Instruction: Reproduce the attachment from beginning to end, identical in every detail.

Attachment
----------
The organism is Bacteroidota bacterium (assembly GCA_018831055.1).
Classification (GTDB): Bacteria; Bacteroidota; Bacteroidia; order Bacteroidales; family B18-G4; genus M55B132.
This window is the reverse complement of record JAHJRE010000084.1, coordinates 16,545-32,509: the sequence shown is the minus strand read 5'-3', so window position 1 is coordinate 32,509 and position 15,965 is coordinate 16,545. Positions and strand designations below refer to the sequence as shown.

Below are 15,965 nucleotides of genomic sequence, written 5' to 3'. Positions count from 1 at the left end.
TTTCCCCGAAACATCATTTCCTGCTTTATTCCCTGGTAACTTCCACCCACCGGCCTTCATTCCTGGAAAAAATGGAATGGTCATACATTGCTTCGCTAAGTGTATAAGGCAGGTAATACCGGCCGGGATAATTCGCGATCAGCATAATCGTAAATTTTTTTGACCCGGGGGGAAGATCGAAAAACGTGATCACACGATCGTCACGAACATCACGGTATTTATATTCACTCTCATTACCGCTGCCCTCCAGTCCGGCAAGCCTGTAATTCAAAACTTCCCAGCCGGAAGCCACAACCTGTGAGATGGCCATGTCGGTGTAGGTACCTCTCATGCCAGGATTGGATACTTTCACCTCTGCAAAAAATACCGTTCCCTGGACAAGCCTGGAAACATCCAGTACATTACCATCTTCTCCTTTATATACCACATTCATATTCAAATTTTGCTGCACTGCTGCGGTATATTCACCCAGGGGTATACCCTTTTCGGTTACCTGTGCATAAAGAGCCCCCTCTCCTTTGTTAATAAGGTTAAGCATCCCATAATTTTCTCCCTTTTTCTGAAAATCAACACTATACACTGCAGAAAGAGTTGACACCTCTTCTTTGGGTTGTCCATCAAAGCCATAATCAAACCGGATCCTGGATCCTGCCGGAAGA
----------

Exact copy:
The organism is Bacteroidota bacterium (assembly GCA_018831055.1).
Classification (GTDB): Bacteria; Bacteroidota; Bacteroidia; order Bacteroidales; family B18-G4; genus M55B132.
This window is the reverse complement of record JAHJRE010000084.1, coordinates 16,545-32,509: the sequence shown is the minus strand read 5'-3', so window position 1 is coordinate 32,509 and position 15,965 is coordinate 16,545. Positions and strand designations below refer to the sequence as shown.

Below are 15,965 nucleotides of genomic sequence, written 5' to 3'. Positions count from 1 at the left end.
TTTCCCCGAAACATCATTTCCTGCTTTATTCCCTGGTAACTTCCACCCACCGGCCTTCATTCCTGGAAAAAATGGAATGGTCATACATTGCTTCGCTAAGTGTATAAGGCAGGTAATACCGGCCGGGATAATTCGCGATCAGCATAATCGTAAATTTTTTTGACCCGGGGGGAAGATCGAAAAACGTGATCACACGATCGTCACGAACATCACGGTATTTATATTCACTCTCATTACCGCTGCCCTCCAGTCCGGCAAGCCTGTAATTCAAAACTTCCCAGCCGGAAGCCACAACCTGTGAGATGGCCATGTCGGTGTAGGTACCTCTCATGCCAGGATTGGATACTTTCACCTCTGCAAAAAATACCGTTCCCTGGACAAGCCTGGAAACATCCAGTACATTACCATCTTCTCCTTTATATACCACATTCATATTCAAATTTTGCTGCACTGCTGCGGTATATTCACCCAGGGGTATACCCTTTTCGGTTACCTGTGCATAAAGAGCCCCCTCTCCTTTGTTAATAAGGTTAAGCATCCCATAATTTTCTCCCTTTTTCTGAAAATCAACACTATACACTGCAGAAAGAGTTGACACCTCTTCTTTGGGTTGTCCATCAAAGCCATAATCAAACCGGATCCTGGATCCTGCCGGAAGA